A very small structure from 32 gold atoms has been successfully synthesized by scientists. Precisely, 12 gold atoms enclosed by a shell of 20 extra gold atoms form the core of this unique nanocluster.
Reporting their study in the Angewandte Chemie journal, the researchers described that the extraordinary stability of this nanocluster occurs because of electronic interactions with phosphine and amido ligands adhered to its surface.
Clusters are aggregates of several metal atoms. They are increasingly utilized in nanotechnology, bioscience, and catalysis. “Golden cages” have turned out to be a novel class of clusters with extraordinary structural properties ever since the discovery of a 20 gold atom-pyramidal structure. A cluster of 32 gold atoms was predicted to be extremely stable and would look like C60 fullerene in terms of structure. C60 fullerene is a hollow sphere containing 60 carbon atoms organized into a 5- and 6-membered ring structure, similar to the facets of a regular soccer ball. It has been predicted that “golden fullerenes” will have a wide spectrum of promising applications, including catalysts, molecular labels, and transporters.
For the first time, a research team, headed by Jun Li and Quan-Ming Wang (Tsinghua University, Beijing, China) has successfully synthesized a unique nanocluster composed of 32 gold atoms in solution. In this process of synthesis, gold-containing precursors were directly reduced, [Au32(Ph3P)8(dpa)6]+[SbF6−]2 is the formula of the compound where Ph3P = triphenylphosphine ligand and dpa = 2,2’-bipyridylamido ligand. Within the structure, 12 gold atoms are arranged in a cage of 20 gold atoms—defined as Au12@Au20—that is shielded by six dpa and eight Ph3P ligands adhered to the surface. Using a combination of computer calculations and analytical techniques, the researchers were able to fully establish the structure, such as its electronic structure, its chemical bonding relationships, and its geometry.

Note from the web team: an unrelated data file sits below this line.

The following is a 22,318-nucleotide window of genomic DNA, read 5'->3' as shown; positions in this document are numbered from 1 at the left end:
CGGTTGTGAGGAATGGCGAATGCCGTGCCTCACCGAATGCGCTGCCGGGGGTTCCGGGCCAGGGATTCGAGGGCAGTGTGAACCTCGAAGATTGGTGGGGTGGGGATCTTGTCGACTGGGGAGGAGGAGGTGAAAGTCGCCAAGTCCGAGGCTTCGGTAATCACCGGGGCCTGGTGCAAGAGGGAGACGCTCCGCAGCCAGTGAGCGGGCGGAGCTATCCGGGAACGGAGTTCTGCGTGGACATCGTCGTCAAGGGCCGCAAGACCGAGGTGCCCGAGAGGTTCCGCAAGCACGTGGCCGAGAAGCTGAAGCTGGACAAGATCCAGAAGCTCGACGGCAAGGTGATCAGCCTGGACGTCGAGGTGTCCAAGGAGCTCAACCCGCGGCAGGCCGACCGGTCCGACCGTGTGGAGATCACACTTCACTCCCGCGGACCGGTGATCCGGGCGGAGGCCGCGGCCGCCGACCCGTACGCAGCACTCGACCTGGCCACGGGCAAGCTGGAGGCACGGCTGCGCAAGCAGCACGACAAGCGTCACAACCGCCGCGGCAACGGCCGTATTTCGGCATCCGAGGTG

Within the novel cluster compound, the “golden core” is a hollow icosahedron (a shape having 20 triangular faces) composed of 12 gold atoms enclosed by a “shell” of 20 additional gold atoms in the form of a dodecahedron (a shape having 12 pentagonal faces). Moreover, the bonds existing between the core and the shell are extremely robust. All the eight Ph3P ligands adhered to shell’s eight gold atoms form a cube’s corners. The dpa ligands are organized in such a way that their midpoints are able to form the corners of an octahedron. Instead of being adhered through their amido groups, the dpa ligands are bound through a pair of nitrogen atoms in their two aromatic rings, each bridging two gold atoms.
“The geometric and electronic structures of the gold cluster depend very strongly on interactions with the ligands, as confirmed by our quantum chemical studies,” the scientists stated. “The dpa ligands in particular ensure the effective stabilization of the gold nanocluster. We anticipate that a rich variety of coinage-metal nanoclusters can be generated with the protection of amido ligands.”